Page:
- M
_{1 }is the total number of logic 1 bits in the V_{1 }pattern; - M
_{2 }is the total number of logic 1 bits in the V_{2 }pattern; - V
_{logic1 }is the logic 1 voltage for the second last bit in the sequence of logic 1 bits; - V
_{logic0 }is the logic 0 voltage for the last bit in the subsequent sequence of logic 0 bits; - the other terms are as defined previously.
The values of V If the measurements are for each signal of a differential pair, then the resulting voltage estimates can be subtracted from each other to estimate the differential voltage:
The procedure can be performed repeatedly, each time adding (or removing) a logic 1 bit (or bits) from the sequence of logic 1 bits. This permits estimation of the logic level for each bit position in the sequence. The calculated values will be accurate if rise and fall transition times are less than the duration of the sequence of 1's , and for unequal or equal rise and fall times. The bit pattern that can be transmitted is typically programmed, although sometimes an encoding circuit exists and must be disabled for this test. For example, the standard 8B/10B coding scheme converts eight bit data words into ten bit words in which the number of consecutive same-value bits is limited to five and the total number of logic 1 bits in pairs of ten bit words is maintained at ten to minimize the variation in the average voltage of the signal. Duty Cycle Distortion To deduce duty cycle distortion, DCD, a periodic data pattern is first generated containing a single, maximal length sequence of consecutive logic 1 bits separated by a maximal length sequence of consecutive logic 0 bits. For example, when N=10, the periodic data pattern could comprise 1111100000, as shown in waveform The duty cycle distortion for logic 1 bits relative to logic 0 bits, is estimated as follows:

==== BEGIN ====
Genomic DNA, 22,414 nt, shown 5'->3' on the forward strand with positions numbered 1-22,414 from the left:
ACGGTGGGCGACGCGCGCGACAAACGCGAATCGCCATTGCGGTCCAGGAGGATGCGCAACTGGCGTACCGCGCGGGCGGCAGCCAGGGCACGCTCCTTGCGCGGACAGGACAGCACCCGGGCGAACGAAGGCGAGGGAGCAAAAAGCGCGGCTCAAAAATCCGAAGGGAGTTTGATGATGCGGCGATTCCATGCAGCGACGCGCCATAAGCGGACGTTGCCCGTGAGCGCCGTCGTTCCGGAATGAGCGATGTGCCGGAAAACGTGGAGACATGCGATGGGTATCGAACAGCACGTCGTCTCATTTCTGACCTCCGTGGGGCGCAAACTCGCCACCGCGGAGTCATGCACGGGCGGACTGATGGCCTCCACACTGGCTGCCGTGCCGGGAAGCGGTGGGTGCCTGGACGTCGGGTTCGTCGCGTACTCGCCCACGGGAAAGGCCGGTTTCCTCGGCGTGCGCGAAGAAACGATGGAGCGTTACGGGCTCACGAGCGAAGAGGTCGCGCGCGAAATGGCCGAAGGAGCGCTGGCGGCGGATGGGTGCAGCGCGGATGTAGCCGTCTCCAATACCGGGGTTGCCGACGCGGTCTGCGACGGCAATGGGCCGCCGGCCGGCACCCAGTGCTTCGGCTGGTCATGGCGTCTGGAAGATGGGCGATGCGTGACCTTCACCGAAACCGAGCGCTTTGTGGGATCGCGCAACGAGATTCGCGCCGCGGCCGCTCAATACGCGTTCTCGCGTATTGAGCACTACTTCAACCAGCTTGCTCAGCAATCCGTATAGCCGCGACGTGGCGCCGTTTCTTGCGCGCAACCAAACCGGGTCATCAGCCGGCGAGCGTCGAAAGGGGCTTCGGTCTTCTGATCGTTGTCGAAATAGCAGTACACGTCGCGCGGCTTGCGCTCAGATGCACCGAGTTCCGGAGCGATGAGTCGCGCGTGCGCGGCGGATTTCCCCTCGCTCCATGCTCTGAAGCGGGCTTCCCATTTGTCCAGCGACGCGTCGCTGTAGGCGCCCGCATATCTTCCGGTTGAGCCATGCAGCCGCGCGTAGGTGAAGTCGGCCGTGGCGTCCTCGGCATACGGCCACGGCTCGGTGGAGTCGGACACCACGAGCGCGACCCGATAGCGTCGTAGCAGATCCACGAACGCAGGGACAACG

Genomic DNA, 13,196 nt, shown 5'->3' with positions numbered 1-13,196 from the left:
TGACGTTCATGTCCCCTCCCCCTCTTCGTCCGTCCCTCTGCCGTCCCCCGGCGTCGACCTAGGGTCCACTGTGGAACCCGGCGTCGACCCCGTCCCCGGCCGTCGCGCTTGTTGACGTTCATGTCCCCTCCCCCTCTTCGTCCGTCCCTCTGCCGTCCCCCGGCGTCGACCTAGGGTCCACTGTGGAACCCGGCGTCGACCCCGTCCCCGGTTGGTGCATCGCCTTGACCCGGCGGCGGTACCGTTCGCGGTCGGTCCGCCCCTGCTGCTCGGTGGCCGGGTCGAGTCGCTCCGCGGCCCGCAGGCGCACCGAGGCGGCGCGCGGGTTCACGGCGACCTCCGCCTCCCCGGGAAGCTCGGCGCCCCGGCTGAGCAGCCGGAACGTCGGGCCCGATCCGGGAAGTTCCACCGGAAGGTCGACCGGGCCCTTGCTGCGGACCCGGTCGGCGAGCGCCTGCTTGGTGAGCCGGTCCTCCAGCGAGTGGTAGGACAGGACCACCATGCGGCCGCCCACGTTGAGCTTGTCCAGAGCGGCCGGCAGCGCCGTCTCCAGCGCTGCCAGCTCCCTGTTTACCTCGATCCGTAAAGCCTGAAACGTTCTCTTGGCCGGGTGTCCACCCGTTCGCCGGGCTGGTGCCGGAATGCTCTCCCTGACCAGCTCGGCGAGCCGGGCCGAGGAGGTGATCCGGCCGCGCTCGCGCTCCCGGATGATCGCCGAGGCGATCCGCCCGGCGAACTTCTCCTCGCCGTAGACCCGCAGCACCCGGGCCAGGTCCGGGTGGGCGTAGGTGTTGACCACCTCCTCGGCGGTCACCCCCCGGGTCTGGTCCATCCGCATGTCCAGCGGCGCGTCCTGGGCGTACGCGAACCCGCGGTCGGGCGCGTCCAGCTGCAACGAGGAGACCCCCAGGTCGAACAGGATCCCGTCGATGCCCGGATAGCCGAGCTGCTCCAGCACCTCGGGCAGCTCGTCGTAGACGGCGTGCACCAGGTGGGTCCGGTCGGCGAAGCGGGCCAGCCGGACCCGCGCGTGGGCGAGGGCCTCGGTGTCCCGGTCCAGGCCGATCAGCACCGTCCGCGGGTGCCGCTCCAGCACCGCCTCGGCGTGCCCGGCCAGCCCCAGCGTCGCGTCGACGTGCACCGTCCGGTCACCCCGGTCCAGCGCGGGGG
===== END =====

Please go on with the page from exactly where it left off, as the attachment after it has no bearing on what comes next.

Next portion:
- DCD
_{1 }is equal to the increase in width of a consecutive sequence of logic 1 bits compared to the ideal width, as measured at the 50% point, in units of UI; - the other terms are as defined previously.
If the DCD is known to be insignificant by design (less than 0.01 UI), and the rise and fall times are dominated by the rise and fall time of the output stage of the signal generator, then the difference in the two average voltages is due to the difference between shaded triangles - t
_{RISE }and t_{FALL }are the signal transition times, in units of UI, measured between the 10% and 90% points, or between the 20% and 80% points; - P is the difference between the chosen transition percentage points (P=90%−10%=80%, or P=80%−20%=60%);